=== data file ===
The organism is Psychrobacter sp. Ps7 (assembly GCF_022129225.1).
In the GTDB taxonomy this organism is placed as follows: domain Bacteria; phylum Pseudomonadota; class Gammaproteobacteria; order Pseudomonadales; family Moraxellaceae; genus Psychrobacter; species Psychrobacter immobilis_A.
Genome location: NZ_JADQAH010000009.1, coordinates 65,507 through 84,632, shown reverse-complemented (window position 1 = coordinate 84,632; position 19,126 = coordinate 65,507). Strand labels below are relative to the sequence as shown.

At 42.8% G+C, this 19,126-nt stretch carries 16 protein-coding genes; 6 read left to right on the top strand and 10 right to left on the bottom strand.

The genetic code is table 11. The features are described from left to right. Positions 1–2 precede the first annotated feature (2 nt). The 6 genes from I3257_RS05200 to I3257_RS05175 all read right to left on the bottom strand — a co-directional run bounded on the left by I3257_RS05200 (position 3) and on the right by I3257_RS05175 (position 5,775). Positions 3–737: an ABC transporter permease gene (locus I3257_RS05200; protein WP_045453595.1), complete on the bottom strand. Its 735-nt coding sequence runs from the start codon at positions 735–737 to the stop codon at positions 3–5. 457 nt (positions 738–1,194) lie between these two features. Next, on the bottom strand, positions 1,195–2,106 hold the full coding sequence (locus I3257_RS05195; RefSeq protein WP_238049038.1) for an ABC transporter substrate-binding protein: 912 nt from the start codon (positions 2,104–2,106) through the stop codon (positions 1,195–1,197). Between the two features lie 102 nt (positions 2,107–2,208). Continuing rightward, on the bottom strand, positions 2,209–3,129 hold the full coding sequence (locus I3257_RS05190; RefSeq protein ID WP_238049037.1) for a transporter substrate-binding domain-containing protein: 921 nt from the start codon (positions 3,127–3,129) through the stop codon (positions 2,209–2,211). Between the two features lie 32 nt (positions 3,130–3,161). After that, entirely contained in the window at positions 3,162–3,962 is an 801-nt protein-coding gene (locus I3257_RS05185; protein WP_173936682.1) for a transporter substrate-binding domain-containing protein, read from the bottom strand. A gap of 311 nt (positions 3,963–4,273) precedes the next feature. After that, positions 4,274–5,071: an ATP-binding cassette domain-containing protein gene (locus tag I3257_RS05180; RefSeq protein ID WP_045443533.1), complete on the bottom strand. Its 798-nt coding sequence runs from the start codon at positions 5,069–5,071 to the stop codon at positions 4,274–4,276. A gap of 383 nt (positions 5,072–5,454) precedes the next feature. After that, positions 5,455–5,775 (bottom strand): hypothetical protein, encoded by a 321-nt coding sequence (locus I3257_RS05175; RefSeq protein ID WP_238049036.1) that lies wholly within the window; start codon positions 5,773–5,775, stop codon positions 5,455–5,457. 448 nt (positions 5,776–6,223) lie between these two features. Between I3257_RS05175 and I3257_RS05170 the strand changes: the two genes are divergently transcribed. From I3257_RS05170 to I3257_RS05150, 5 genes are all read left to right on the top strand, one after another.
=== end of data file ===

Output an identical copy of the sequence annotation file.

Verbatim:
The organism is Psychrobacter sp. Ps7 (assembly GCF_022129225.1).
In the GTDB taxonomy this organism is placed as follows: domain Bacteria; phylum Pseudomonadota; class Gammaproteobacteria; order Pseudomonadales; family Moraxellaceae; genus Psychrobacter; species Psychrobacter immobilis_A.
Genome location: NZ_JADQAH010000009.1, coordinates 65,507 through 84,632, shown reverse-complemented (window position 1 = coordinate 84,632; position 19,126 = coordinate 65,507). Strand labels below are relative to the sequence as shown.

At 42.8% G+C, this 19,126-nt stretch carries 16 protein-coding genes; 6 read left to right on the top strand and 10 right to left on the bottom strand.

The genetic code is table 11. The features are described from left to right. Positions 1–2 precede the first annotated feature (2 nt). The 6 genes from I3257_RS05200 to I3257_RS05175 all read right to left on the bottom strand — a co-directional run bounded on the left by I3257_RS05200 (position 3) and on the right by I3257_RS05175 (position 5,775). Positions 3–737: an ABC transporter permease gene (locus I3257_RS05200; protein WP_045453595.1), complete on the bottom strand. Its 735-nt coding sequence runs from the start codon at positions 735–737 to the stop codon at positions 3–5. 457 nt (positions 738–1,194) lie between these two features. Next, on the bottom strand, positions 1,195–2,106 hold the full coding sequence (locus I3257_RS05195; RefSeq protein WP_238049038.1) for an ABC transporter substrate-binding protein: 912 nt from the start codon (positions 2,104–2,106) through the stop codon (positions 1,195–1,197). Between the two features lie 102 nt (positions 2,107–2,208). Continuing rightward, on the bottom strand, positions 2,209–3,129 hold the full coding sequence (locus I3257_RS05190; RefSeq protein ID WP_238049037.1) for a transporter substrate-binding domain-containing protein: 921 nt from the start codon (positions 3,127–3,129) through the stop codon (positions 2,209–2,211). Between the two features lie 32 nt (positions 3,130–3,161). After that, entirely contained in the window at positions 3,162–3,962 is an 801-nt protein-coding gene (locus I3257_RS05185; protein WP_173936682.1) for a transporter substrate-binding domain-containing protein, read from the bottom strand. A gap of 311 nt (positions 3,963–4,273) precedes the next feature. After that, positions 4,274–5,071: an ATP-binding cassette domain-containing protein gene (locus tag I3257_RS05180; RefSeq protein ID WP_045443533.1), complete on the bottom strand. Its 798-nt coding sequence runs from the start codon at positions 5,069–5,071 to the stop codon at positions 4,274–4,276. A gap of 383 nt (positions 5,072–5,454) precedes the next feature. After that, positions 5,455–5,775 (bottom strand): hypothetical protein, encoded by a 321-nt coding sequence (locus I3257_RS05175; RefSeq protein ID WP_238049036.1) that lies wholly within the window; start codon positions 5,773–5,775, stop codon positions 5,455–5,457. 448 nt (positions 5,776–6,223) lie between these two features. Between I3257_RS05175 and I3257_RS05170 the strand changes: the two genes are divergently transcribed. From I3257_RS05170 to I3257_RS05150, 5 genes are all read left to right on the top strand, one after another.